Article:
The campaigns, however, has made these two villains eviler, as they desperately pander to a conservative voting base that is assumed to favor candidates who show the most contempt for common decency.

On Monday, Salon's Roger Sollenberger exposed how Loeffler's campaign has been running Facebook ads darkening the skin of her opponent, Warnock, who is Black. This is just the latest move in a series of grotesquely racist gestures made by the Loeffler campaign. For instance, as the Atlanta Journal-Constitution reported, Loeffler gave an interview to a "TV pundit associated with white supremacy and Nazism" and supported the newly-elected Rep. Marjorie Taylor-Greene, a QAnon devotee with a long history of racist comments. Her campaign has run ads linking Warnock to footage of burning buildings, playing on racist tropes equating civil rights activists with rioters. Her race-baiting is so out of control that WNBA players, both on the Loeffler-owned Atlanta Dream and other teams, have been protesting Loeffler for her disparagement of Black Lives Matter protesters.

Perdue has gotten less attention but has been competitive in this race to the bottom, beginning with his refusal to even debate Ossoff. In recent days, his boot-licking of Trump has become almost comical. On Monday, Perdue went on Fox News to call Raffensperger "disgusting" for taping the phone call with Trump, treating as somehow self-evident that the bad guy is not the one trying to strong-arm election officials into committing crimes but the guy who blew the whistle. This makes sense, one supposes, if the prior assumption is that democracy is bad and that anyone who gets in the way of an authoritarian dictatorship is the enemy.

That Raffensperger looks good next to these clowns shows how thoroughly corrupt the Republican Party is. Raffensperger is not, by any stretch of the imagination, a good guy. He's as committed as any Republican official in the country to racist voter suppression and has advocated for laws to make it as hard as possible for people, especially Black people, to vote. He's so anti-voting that, just a few days ago, he put out a press release threatening criminal penalties to anyone who tries to make it more pleasant (usually with food and water) to stand in the long lines caused by Raffensperger's diligent voter suppression tactics. After all, boredom, hunger, and thirst are some of the weapons most valuable to Republicans like Raffensperger in their war on voting.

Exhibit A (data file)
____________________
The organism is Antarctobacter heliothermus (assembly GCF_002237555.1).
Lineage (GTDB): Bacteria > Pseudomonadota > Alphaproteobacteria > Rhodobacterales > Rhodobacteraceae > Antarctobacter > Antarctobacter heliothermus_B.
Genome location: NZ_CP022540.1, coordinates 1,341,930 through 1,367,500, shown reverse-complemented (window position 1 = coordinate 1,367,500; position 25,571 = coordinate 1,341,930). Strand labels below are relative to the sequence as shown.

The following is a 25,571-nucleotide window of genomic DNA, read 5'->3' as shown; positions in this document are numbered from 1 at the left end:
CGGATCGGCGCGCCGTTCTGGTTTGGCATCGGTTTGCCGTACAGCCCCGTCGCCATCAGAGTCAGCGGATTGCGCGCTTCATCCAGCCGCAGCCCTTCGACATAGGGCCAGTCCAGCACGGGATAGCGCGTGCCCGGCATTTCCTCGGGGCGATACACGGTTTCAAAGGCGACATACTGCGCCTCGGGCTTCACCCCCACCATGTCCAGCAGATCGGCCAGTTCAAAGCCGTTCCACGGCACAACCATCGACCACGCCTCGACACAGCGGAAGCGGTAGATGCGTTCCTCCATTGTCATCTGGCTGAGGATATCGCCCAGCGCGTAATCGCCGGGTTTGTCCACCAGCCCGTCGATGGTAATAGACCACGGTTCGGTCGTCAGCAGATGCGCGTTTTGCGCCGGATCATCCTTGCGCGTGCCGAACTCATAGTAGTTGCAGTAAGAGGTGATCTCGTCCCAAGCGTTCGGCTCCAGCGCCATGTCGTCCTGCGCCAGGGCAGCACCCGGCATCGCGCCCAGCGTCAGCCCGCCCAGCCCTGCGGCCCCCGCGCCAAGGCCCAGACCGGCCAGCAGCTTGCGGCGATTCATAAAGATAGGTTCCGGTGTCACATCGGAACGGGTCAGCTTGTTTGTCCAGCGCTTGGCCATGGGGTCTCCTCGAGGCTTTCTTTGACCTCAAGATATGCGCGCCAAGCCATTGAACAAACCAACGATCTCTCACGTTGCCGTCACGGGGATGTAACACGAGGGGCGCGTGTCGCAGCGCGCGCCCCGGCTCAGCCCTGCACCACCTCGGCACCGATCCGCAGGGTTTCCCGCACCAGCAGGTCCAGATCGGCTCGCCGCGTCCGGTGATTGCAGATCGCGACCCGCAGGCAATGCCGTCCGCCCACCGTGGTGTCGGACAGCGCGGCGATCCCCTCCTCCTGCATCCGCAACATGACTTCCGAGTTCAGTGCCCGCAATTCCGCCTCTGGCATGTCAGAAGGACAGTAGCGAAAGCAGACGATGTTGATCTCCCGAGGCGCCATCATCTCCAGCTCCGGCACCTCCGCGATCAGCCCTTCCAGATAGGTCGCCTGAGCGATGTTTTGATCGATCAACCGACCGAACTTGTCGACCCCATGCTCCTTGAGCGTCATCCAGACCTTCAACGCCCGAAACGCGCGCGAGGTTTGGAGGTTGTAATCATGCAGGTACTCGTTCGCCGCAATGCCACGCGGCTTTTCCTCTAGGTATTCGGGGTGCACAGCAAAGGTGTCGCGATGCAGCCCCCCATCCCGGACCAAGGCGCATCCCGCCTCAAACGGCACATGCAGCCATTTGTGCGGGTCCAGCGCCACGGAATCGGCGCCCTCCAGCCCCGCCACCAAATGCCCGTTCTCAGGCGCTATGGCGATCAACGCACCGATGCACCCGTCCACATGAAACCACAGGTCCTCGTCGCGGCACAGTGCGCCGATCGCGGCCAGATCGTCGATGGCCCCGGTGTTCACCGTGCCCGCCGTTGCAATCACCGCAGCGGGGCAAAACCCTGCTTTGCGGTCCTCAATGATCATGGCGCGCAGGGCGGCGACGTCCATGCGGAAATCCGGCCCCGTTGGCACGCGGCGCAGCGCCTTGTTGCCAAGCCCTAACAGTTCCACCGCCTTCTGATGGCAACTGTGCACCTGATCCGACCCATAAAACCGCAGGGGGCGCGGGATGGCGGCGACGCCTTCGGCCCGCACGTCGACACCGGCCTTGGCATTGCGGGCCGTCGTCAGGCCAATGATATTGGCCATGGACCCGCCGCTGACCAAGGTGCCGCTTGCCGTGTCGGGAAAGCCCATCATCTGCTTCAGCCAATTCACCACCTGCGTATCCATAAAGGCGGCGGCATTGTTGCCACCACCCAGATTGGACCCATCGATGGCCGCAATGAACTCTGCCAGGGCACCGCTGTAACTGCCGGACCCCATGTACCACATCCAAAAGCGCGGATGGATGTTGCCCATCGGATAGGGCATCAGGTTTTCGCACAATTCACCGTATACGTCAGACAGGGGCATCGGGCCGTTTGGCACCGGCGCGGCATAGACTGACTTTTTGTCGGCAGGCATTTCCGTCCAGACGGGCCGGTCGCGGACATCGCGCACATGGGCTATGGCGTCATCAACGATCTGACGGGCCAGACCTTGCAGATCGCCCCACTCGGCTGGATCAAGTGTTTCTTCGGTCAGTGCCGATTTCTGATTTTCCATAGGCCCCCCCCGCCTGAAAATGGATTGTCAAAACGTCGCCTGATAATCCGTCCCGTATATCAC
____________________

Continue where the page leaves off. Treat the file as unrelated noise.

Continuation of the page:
But such is the state of the current GOP that Raffensperger is the least bad of them because at least he's not interested in playing along with the lie that an election he ran was fraudulent. For that, Raffensperger is incredibly rare in his party.

It's tempting to see all this rot as a top-down phenomenon, the result of a few corrupt leaders, like Trump, imposing their corruption on the party. But the disturbing reality is that, while Trump is definitely leading the charge, this is only happening because everyday voting Republicans are themselves thoroughly corrupted, having turned against democracy out of a rage at having to share the franchise with people — especially people of color — they don't see as "real" Americans. Washington Post reporter Dave Weigel has been on the ground with Republican voters, and his observation about the situation is bone-chilling:

There's no point in being delicate about this: The belief that Trump is the "real" winner of the election depends on believing that the votes of Black people shouldn't count.